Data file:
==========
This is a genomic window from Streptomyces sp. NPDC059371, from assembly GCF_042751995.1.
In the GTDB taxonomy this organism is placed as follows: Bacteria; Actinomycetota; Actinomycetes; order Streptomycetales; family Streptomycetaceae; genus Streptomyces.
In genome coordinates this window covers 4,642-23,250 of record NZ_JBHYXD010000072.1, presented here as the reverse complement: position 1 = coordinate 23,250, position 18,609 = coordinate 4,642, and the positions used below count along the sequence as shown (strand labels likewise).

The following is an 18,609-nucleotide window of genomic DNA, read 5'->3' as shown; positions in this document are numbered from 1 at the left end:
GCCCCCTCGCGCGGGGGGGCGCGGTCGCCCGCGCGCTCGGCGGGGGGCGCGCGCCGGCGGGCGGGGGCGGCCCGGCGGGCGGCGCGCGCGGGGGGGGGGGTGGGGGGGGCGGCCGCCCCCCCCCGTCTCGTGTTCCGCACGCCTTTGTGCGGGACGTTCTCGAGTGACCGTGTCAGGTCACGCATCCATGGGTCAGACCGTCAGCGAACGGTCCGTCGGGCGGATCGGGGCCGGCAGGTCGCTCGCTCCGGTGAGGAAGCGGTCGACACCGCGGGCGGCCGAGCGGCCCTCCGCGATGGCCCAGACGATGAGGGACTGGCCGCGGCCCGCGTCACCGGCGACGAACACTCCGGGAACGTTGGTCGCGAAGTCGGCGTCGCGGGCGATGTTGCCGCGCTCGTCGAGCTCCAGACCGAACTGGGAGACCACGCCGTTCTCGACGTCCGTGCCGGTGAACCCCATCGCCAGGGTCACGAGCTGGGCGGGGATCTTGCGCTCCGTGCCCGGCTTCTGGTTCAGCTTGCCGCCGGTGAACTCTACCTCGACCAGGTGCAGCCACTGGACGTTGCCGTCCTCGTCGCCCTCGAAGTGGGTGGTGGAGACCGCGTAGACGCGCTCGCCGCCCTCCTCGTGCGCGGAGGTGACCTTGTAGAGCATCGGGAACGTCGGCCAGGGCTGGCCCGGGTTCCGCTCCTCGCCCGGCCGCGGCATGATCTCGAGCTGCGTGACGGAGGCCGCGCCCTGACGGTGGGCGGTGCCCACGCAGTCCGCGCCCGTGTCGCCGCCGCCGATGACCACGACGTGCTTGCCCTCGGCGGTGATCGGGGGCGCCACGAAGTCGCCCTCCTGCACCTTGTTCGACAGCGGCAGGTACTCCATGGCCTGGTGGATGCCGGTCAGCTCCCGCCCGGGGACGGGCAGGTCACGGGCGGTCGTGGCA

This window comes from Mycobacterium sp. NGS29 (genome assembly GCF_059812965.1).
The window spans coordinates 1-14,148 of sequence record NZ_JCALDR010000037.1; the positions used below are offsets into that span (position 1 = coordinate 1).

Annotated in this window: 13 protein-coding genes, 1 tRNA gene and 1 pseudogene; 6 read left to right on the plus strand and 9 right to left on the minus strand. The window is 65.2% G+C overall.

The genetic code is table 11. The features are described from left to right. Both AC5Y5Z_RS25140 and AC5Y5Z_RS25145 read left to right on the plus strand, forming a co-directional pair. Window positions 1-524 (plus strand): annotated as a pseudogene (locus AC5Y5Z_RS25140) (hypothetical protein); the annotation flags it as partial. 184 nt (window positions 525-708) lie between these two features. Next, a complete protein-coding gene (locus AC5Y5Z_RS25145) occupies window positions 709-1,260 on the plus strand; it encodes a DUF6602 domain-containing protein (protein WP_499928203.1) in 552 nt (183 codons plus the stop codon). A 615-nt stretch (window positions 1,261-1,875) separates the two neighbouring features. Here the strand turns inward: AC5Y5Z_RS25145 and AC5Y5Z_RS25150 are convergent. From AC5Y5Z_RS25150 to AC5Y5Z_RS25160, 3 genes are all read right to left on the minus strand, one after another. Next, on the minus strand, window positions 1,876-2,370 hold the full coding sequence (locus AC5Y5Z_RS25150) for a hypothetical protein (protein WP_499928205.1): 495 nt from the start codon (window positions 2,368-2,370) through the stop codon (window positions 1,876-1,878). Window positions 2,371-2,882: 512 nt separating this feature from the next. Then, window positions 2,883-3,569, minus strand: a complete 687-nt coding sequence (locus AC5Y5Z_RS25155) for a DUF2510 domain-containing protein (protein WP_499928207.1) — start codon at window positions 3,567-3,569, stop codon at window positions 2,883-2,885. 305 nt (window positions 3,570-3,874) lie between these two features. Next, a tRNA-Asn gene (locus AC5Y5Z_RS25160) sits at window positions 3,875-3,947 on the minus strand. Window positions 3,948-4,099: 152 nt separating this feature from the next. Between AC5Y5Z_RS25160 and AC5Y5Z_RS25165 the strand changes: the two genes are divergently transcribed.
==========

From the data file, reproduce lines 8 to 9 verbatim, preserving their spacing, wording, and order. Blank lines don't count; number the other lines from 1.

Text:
Annotated in this window: 13 protein-coding genes, 1 tRNA gene and 1 pseudogene; 6 read left to right on the plus strand and 9 right to left on the minus strand. The window is 65.2% G+C overall.

The genetic code is table 11. The features are described from left to right. Both AC5Y5Z_RS25140 and AC5Y5Z_RS25145 read left to right on the plus strand, forming a co-directional pair. Window positions 1-524 (plus strand): annotated as a pseudogene (locus AC5Y5Z_RS25140) (hypothetical protein); the annotation flags it as partial. 184 nt (window positions 525-708) lie between these two features. Next, a complete protein-coding gene (locus AC5Y5Z_RS25145) occupies window positions 709-1,260 on the plus strand; it encodes a DUF6602 domain-containing protein (protein WP_499928203.1) in 552 nt (183 codons plus the stop codon). A 615-nt stretch (window positions 1,261-1,875) separates the two neighbouring features. Here the strand turns inward: AC5Y5Z_RS25145 and AC5Y5Z_RS25150 are convergent. From AC5Y5Z_RS25150 to AC5Y5Z_RS25160, 3 genes are all read right to left on the minus strand, one after another. Next, on the minus strand, window positions 1,876-2,370 hold the full coding sequence (locus AC5Y5Z_RS25150) for a hypothetical protein (protein WP_499928205.1): 495 nt from the start codon (window positions 2,368-2,370) through the stop codon (window positions 1,876-1,878). Window positions 2,371-2,882: 512 nt separating this feature from the next. Then, window positions 2,883-3,569, minus strand: a complete 687-nt coding sequence (locus AC5Y5Z_RS25155) for a DUF2510 domain-containing protein (protein WP_499928207.1) — start codon at window positions 3,567-3,569, stop codon at window positions 2,883-2,885. 305 nt (window positions 3,570-3,874) lie between these two features. Next, a tRNA-Asn gene (locus AC5Y5Z_RS25160) sits at window positions 3,875-3,947 on the minus strand. Window positions 3,948-4,099: 152 nt separating this feature from the next. Between AC5Y5Z_RS25160 and AC5Y5Z_RS25165 the strand changes: the two genes are divergently transcribed.